Voss

Friday, December 4, 2015

New Release: A Fool's War!

Huzzah, huzzah! After a long wait, A Fool's War is finally available for everyone to read!


Marley is alive, and back with Toby and the rest of Zirkua Fantastic. But King Jester, the spirit of discord, still roams free, and his most fearsome creations, the Princes, have been loosed from their prisons. Now, human and immortal alike are disappearing, no sign of a body or a struggle to be found. More and more of them each day. 

Now, it’s the duty of the last remnants of resistance to stand strong against the impossible, battle back the chaos before it ravages Earth. And all the while, a single question remains unanswered: can life ever return to normal after this? 


And, if you still need to catch up with the King Jester Trilogy, Zirkua Fantastic and The Jester Prince are both 20% off at Prizm Books! Yet another huzzah!


Monday, November 2, 2015

New Release: The Heart of God by S.A. Bolich

S.A. Bolich has a brand new book out today. If you enjoy a good fantasy romp as much as I do, check it out!


Imagine being the most girl-shy guy at court, tasked to facilitate your brother the King’s wedding…and two of the candidates are fixated on you. Poor Alarion Aravon begins to suspect that the artificial goddess Fate has her own reasons for putting those particular girls in his path—but he’s trying hard not to believe in her. Mortal means are required to straighten out the mess, but he quickly he comes to regret having ignored the willing and ambitious courtesans who have pursued him for years. He could really use that experience about now. Because one of those girls will do absolutely anything to be Queen.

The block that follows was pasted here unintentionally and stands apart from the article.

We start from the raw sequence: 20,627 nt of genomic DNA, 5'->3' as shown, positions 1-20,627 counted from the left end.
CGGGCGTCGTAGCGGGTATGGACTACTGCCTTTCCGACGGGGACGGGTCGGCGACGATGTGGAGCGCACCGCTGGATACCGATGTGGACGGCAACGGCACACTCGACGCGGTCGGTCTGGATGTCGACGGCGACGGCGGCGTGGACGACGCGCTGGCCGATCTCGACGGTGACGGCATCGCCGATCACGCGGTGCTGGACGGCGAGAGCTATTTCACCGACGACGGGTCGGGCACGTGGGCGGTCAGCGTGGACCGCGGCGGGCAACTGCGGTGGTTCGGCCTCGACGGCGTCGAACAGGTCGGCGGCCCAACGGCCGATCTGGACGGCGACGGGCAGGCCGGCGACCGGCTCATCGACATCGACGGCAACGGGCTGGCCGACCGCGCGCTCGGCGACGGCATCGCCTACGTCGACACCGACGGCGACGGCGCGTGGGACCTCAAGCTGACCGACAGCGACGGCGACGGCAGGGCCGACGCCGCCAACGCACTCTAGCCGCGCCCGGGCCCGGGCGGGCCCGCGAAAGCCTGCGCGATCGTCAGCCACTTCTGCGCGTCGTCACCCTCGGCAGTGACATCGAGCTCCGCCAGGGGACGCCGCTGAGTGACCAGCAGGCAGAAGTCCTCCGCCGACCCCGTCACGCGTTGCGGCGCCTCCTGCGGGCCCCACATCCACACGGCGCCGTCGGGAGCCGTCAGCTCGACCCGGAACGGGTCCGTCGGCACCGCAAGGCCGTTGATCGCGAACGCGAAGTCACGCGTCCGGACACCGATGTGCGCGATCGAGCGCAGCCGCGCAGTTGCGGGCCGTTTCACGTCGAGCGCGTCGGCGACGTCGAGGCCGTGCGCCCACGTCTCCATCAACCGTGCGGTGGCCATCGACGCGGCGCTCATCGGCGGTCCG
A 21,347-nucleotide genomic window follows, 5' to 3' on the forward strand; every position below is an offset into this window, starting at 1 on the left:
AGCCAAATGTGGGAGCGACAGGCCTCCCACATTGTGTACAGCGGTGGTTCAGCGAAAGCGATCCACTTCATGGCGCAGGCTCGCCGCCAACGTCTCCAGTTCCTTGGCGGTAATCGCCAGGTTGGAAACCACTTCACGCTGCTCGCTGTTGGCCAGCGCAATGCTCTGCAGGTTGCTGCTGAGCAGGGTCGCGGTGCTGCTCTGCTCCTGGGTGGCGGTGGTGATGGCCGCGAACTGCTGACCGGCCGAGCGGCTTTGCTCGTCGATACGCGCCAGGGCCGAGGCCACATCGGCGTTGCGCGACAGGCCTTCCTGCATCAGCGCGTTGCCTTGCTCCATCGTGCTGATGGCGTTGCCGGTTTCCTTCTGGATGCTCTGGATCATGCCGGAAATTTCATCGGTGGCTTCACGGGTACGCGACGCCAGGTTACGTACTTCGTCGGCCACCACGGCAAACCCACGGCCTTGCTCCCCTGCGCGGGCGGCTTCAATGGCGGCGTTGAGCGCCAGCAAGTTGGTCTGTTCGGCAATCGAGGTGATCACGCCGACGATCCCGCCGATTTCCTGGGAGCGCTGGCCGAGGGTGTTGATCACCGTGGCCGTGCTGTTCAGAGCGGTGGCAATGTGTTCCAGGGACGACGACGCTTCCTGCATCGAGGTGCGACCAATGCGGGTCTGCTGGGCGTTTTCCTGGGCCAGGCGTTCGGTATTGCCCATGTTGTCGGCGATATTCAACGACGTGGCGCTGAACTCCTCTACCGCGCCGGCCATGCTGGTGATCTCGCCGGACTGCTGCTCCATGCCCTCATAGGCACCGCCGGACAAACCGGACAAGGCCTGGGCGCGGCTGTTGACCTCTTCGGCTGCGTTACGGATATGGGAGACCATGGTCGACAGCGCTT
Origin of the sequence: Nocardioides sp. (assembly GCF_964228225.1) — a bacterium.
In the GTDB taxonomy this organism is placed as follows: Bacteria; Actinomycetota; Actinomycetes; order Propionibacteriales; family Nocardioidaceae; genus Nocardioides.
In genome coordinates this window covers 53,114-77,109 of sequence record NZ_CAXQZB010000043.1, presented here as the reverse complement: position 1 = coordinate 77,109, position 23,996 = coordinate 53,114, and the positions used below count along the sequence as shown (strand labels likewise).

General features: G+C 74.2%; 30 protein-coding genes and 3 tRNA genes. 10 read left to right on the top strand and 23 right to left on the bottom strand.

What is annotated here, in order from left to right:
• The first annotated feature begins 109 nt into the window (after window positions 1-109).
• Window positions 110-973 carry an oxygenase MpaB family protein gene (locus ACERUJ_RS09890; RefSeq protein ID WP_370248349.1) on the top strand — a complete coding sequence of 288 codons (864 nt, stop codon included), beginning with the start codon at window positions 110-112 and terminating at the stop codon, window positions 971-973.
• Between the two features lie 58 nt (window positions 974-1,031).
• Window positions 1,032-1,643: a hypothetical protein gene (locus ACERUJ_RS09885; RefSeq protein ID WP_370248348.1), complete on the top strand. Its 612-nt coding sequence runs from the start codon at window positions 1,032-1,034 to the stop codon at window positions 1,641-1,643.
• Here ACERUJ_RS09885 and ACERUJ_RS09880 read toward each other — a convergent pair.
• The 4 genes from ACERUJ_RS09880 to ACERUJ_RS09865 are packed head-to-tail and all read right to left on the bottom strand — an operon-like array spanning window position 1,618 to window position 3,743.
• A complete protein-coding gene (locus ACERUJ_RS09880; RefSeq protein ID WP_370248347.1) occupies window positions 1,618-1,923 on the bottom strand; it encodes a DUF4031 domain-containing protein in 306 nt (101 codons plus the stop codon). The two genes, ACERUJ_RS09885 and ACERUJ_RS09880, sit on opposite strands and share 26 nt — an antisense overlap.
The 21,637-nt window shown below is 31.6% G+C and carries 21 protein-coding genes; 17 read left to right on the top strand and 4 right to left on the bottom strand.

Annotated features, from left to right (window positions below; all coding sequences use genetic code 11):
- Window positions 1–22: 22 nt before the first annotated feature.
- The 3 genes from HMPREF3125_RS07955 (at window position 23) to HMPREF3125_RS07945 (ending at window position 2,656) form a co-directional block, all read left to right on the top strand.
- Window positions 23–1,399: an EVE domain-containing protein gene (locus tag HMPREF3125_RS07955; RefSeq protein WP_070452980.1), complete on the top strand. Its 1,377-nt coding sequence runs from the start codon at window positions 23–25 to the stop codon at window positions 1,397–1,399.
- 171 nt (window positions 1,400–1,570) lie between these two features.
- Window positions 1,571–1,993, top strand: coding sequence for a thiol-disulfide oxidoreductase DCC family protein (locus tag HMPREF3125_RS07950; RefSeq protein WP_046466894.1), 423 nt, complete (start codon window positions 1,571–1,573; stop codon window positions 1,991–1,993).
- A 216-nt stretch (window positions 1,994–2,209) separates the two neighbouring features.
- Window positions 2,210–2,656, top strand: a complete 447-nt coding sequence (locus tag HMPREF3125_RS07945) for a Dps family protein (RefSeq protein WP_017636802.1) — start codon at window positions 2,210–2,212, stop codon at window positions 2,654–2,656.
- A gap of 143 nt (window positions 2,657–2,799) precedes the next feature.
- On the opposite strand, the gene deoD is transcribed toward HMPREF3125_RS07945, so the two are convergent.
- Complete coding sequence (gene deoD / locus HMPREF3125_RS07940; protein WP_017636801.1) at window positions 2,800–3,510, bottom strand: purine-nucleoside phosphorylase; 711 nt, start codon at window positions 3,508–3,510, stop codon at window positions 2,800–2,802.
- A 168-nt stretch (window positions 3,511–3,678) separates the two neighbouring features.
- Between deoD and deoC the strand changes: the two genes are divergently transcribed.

Tuesday, September 29, 2015

Banned Books Week Showdown: Slate v. Book Riot (Spoiler Alert: Book Riot Wins)

Happy Banned Books Week, everyone. I hope you're all enjoying reading challenged literature the way I am (Harry Potter FTW!). It's true that reading a book categorized as 'banned or challenged' doesn't guarantee a good read, but you can't help but feel a little bit subversive when you do it. Or I can't.

This is as close to social rebellion as I'm likely to get. Let me have this.